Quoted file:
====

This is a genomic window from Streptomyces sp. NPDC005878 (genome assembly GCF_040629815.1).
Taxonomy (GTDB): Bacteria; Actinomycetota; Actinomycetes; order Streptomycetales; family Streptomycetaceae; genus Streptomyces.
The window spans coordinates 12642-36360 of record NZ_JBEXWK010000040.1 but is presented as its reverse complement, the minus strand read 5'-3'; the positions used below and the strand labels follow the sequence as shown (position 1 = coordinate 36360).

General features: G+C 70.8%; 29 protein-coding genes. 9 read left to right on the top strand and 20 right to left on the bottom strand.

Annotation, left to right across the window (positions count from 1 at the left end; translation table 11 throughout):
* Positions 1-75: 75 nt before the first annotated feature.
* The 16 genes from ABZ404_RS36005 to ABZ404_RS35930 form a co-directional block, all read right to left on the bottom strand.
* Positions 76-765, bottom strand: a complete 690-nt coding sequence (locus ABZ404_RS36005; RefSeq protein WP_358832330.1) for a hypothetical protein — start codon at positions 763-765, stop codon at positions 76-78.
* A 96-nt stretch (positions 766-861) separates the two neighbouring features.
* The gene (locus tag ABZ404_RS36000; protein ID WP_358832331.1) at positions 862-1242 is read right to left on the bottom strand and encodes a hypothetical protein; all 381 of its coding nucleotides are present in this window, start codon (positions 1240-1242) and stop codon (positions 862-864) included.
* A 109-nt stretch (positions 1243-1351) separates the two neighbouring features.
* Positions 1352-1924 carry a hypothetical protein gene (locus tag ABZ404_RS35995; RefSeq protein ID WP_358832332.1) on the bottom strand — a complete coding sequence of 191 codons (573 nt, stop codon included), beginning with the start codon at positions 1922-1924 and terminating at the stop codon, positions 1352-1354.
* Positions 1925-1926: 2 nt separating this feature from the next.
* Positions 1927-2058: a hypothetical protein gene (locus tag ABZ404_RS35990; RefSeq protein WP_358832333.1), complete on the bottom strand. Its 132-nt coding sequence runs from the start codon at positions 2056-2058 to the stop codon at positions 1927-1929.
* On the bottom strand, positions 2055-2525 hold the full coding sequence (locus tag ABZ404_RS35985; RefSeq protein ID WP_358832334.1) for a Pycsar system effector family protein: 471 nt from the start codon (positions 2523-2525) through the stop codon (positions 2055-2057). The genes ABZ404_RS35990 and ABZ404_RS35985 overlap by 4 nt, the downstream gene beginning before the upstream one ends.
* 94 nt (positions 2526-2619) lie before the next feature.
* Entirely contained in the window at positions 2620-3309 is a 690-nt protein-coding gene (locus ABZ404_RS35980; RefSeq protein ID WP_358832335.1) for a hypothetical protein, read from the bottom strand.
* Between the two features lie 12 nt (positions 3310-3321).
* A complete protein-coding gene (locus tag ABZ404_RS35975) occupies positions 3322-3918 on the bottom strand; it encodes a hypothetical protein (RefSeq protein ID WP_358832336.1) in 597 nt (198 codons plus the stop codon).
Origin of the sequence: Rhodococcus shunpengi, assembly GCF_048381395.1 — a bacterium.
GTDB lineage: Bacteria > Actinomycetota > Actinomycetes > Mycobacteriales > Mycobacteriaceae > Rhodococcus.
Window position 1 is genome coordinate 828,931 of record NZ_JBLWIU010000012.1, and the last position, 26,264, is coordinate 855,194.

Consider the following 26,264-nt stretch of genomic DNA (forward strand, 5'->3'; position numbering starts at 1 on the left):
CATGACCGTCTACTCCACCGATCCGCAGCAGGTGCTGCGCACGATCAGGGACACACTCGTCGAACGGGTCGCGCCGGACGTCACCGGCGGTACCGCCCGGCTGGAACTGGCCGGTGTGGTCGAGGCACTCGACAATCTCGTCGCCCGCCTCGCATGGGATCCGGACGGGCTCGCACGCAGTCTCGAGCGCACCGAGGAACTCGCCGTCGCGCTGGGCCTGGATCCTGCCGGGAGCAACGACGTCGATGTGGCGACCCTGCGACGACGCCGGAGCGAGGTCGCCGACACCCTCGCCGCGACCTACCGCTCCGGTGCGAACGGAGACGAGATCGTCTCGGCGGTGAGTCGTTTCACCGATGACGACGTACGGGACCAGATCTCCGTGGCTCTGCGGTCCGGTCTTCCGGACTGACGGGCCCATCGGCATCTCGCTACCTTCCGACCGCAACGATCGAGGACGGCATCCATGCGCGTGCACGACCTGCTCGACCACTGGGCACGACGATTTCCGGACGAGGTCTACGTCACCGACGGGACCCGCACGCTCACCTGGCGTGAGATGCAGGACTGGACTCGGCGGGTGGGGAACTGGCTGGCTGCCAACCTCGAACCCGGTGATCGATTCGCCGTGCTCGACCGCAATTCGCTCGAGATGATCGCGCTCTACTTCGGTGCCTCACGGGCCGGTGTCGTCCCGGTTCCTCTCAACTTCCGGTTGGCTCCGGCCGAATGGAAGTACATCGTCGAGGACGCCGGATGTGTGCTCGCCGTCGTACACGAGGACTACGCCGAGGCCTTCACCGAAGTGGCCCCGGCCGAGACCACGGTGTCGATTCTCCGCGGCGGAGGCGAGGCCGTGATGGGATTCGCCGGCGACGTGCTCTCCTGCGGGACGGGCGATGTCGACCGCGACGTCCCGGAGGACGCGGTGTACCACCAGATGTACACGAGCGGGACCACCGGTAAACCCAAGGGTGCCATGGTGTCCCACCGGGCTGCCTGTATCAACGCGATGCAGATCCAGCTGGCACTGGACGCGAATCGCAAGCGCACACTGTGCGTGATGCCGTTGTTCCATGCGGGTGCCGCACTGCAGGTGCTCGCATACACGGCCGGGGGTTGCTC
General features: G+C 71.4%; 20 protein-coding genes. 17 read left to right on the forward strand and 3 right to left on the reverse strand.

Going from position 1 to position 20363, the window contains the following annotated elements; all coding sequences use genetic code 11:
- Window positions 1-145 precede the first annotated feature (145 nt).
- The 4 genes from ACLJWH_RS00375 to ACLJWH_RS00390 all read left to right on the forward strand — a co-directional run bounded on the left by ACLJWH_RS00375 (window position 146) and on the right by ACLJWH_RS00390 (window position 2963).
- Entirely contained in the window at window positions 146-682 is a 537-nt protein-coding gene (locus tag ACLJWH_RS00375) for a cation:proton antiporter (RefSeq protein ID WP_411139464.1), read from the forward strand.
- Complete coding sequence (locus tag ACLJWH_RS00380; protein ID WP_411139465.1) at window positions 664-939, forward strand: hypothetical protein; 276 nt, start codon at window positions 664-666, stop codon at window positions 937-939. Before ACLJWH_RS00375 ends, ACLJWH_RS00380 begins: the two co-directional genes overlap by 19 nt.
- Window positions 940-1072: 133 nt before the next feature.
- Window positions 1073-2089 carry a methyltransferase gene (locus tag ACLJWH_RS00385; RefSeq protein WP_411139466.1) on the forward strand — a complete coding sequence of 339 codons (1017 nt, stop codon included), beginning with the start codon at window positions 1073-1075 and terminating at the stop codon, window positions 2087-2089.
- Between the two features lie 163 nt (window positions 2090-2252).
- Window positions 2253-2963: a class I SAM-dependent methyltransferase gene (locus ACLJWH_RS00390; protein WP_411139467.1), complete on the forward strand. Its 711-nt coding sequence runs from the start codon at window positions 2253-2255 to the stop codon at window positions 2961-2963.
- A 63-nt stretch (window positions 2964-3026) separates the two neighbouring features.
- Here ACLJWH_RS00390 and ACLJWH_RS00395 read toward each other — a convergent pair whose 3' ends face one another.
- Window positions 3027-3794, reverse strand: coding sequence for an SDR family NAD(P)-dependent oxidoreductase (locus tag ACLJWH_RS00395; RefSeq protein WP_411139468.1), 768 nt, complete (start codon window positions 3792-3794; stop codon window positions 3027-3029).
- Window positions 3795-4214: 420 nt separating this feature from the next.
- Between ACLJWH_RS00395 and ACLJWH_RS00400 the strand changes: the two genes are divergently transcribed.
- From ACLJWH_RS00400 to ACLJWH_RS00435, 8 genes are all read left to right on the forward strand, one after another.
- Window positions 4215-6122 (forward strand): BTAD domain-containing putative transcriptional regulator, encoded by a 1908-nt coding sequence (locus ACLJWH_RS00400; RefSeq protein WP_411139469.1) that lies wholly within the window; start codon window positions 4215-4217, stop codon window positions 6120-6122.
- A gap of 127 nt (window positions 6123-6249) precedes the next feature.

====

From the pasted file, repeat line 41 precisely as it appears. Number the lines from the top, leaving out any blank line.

- Window positions 4215-6122 (forward strand): BTAD domain-containing putative transcriptional regulator, encoded by a 1908-nt coding sequence (locus ACLJWH_RS00400; RefSeq protein WP_411139469.1) that lies wholly within the window; start codon window positions 4215-4217, stop codon window positions 6120-6122.